One Big Flop 

Why the Adams deal went nowhere

Why the Adams deal went nowhere

Bud Adams’ bid to buy the thermal property and request that the proceeds go toward plugging the shortfall in Metro’s education budget failed on two counts—as a business deal and as a publicity stunt. Nobody in Metro thinks that Adams’ proposal is ever going to happen. Even worse, many suspect that Adams made the offer as a way to tweak Mayor Bill Purcell, with whom he has feuded for several years, in the papers and in court, over the terms of the Titans deal.

“It was hard to hear the offer, particularly in the way it was presented, without suspecting that it was intended to rib the mayor,” says first-term Metro Council member Mike Jameson. “The general impression I get from my colleagues is that they are viewing this with some suspicion.”

Rookie Metro Council member Chris Whitson, one of the more pro-business members of the city’s legislative body, says that while Adams’ offer might at least prompt public debate about what to do with the thermal property, which is now being considered as the site for a new Sounds ballpark, he can’t take it at face value. “It’s hard to put myself in Adams’ shoes, but if I was guessing I would think it was a twofer—he’d end up with a prime piece of property at a discounted price, and if it didn’t work out it would be a way to have some fun with the mayor.”

Even the mayor’s office acknowledges that Adams’ offer has drawn skepticism. “I think there are a lot of people who have publicly questioned what the full intentions of the offer are, and part of our exercise of our lawyers talking to his lawyers are what the parameters of the offer are,” Deputy Mayor Bill Phillips says. “There is an obvious area of suspicion among people, including some members of the council.”

When Adams first faxed the mayor his letter outlining his offer, he generated a one-day publicity storm. The Tennessean, in particular, saluted Adams’ gesture, especially his stipulation that proceeds of the sale go to help Metro public schools. The paper quoted a number of school board members and Metro public officials who heralded the offer as virtually selfless and philanthropic.

Meanwhile, the mayor, who’d recently made the controversial request that the schools trim their budget, was caught in an awkward position between having to choose between using the land to fund education or using it to make way for a ballpark. One way, he makes Adams look like the hero. The other way, Purcell looks like just another mayor who puts sports above schools.

But the Purcell administration smartly waited out Adams’ apparent public relations initiative. Gradually, the tide turned. Both conservative talk jock Steve Gill and the liberal Tennessean editorial board questioned Adams’ motives. The daily paper also received letters to the editor ridiculing the Titans owner. Now, one week after the fact, nobody is talking about it except to deride it as a hopelessly transparent media stunt. Metro officials actually laugh when asked whether they think something will actually come out of it.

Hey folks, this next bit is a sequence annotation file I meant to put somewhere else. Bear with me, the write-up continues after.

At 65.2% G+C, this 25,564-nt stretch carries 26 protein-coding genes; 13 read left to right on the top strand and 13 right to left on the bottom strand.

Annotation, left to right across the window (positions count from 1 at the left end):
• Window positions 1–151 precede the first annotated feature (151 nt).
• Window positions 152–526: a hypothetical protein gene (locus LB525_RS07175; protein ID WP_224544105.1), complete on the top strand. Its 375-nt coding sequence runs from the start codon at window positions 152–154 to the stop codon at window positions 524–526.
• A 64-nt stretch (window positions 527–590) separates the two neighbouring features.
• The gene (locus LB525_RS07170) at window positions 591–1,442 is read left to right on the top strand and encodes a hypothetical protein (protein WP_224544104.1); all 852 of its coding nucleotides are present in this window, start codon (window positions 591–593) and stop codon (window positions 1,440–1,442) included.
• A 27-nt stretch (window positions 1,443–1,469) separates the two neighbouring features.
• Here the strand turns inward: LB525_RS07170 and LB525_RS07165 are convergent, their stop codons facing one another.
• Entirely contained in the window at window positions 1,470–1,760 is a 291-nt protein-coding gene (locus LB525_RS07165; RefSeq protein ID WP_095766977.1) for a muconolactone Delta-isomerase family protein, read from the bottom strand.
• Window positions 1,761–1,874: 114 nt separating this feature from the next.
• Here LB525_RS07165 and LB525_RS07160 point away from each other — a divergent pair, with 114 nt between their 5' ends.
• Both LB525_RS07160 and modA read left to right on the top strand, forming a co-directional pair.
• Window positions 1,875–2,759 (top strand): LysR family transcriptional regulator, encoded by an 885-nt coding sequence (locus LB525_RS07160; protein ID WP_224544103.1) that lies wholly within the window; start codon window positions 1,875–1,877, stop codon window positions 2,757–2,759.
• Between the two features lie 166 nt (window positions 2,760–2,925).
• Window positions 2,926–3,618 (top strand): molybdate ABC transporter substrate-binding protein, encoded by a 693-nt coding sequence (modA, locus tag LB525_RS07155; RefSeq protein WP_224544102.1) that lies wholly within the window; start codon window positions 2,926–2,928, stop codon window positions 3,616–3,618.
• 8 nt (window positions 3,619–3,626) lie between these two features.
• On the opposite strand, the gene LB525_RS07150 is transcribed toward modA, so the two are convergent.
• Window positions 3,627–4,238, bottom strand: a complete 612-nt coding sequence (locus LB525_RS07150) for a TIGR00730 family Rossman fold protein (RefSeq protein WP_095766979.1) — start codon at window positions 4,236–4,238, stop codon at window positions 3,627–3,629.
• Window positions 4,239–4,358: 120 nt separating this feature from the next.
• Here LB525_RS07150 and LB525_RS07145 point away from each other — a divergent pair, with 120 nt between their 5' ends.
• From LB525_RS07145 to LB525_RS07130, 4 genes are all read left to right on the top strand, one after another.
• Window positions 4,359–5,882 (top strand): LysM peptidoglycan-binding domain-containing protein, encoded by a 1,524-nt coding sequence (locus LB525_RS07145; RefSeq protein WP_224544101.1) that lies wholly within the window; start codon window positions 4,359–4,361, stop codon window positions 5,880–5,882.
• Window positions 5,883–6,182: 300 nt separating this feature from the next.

Perhaps people in Nashville are savvier than The Tennessean initially realized. Last year, Metro spent $10.8 million paying back the bonds that helped build Bud Adams’ stadium and nearly another million on assorted capital expenses. Soon, the city is also expected to be on the hook to pay for a new $250,000 scoreboard for the facility. This kind of stuff is public knowledge. So when Adams pens a letter saying that he shares a “profound concern for the education of the children in Nashville,” Metro officials and voters have difficulty taking him seriously. His team’s NFL palace is one of the reasons why the city is facing a tight budget in the first place.

Then there’s the issue of Adams’ offer amount. Four years ago, the property, which sits along the Cumberland River, was appraised at $9 million. And that was before the Shelby Street Pedestrian Bridge was done and the groundbreaking of the new symphony hall. The land is much more valuable now. As Steve Gill summed up the situation, Adams lowballed Metro, then tried to dictate how the city should spend the money.

Deputy Mayor Bill Phillips insists the administration is not dismissing Adams’ offer out of hand. “Our response is not a token kiss-off,” he says. But even if it was, it’s not like there would be any outcry. Since the Titans have arrived in Nashville, the team has thrived, playing before packed, raucous crowds, while making the playoffs an annual destination. But Nashville has never really taken to Adams. And if the response to his offer last week is any indication, that won’t be changing anytime soon.


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